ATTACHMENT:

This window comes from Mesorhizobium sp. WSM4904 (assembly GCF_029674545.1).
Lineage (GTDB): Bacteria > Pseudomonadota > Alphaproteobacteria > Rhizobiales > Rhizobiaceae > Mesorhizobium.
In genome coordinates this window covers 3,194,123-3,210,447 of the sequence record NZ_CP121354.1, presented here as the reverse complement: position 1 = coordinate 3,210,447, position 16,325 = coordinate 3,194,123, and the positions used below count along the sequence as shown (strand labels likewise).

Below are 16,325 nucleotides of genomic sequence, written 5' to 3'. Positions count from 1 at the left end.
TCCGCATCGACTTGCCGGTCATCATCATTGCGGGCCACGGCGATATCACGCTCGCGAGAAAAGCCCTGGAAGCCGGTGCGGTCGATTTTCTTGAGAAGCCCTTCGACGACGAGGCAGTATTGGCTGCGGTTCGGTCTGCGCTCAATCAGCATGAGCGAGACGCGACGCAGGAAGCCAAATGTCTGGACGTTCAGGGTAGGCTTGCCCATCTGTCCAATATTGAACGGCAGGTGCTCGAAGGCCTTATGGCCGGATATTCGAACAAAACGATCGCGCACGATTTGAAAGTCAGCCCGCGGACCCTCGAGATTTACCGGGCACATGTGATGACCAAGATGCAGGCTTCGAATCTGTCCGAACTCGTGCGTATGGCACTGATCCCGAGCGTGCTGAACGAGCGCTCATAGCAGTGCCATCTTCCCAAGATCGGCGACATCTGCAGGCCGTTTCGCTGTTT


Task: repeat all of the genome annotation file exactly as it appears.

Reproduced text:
This window comes from Mesorhizobium sp. WSM4904 (assembly GCF_029674545.1).
Lineage (GTDB): Bacteria > Pseudomonadota > Alphaproteobacteria > Rhizobiales > Rhizobiaceae > Mesorhizobium.
In genome coordinates this window covers 3,194,123-3,210,447 of the sequence record NZ_CP121354.1, presented here as the reverse complement: position 1 = coordinate 3,210,447, position 16,325 = coordinate 3,194,123, and the positions used below count along the sequence as shown (strand labels likewise).

Below are 16,325 nucleotides of genomic sequence, written 5' to 3'. Positions count from 1 at the left end.
TCCGCATCGACTTGCCGGTCATCATCATTGCGGGCCACGGCGATATCACGCTCGCGAGAAAAGCCCTGGAAGCCGGTGCGGTCGATTTTCTTGAGAAGCCCTTCGACGACGAGGCAGTATTGGCTGCGGTTCGGTCTGCGCTCAATCAGCATGAGCGAGACGCGACGCAGGAAGCCAAATGTCTGGACGTTCAGGGTAGGCTTGCCCATCTGTCCAATATTGAACGGCAGGTGCTCGAAGGCCTTATGGCCGGATATTCGAACAAAACGATCGCGCACGATTTGAAAGTCAGCCCGCGGACCCTCGAGATTTACCGGGCACATGTGATGACCAAGATGCAGGCTTCGAATCTGTCCGAACTCGTGCGTATGGCACTGATCCCGAGCGTGCTGAACGAGCGCTCATAGCAGTGCCATCTTCCCAAGATCGGCGACATCTGCAGGCCGTTTCGCTGTTT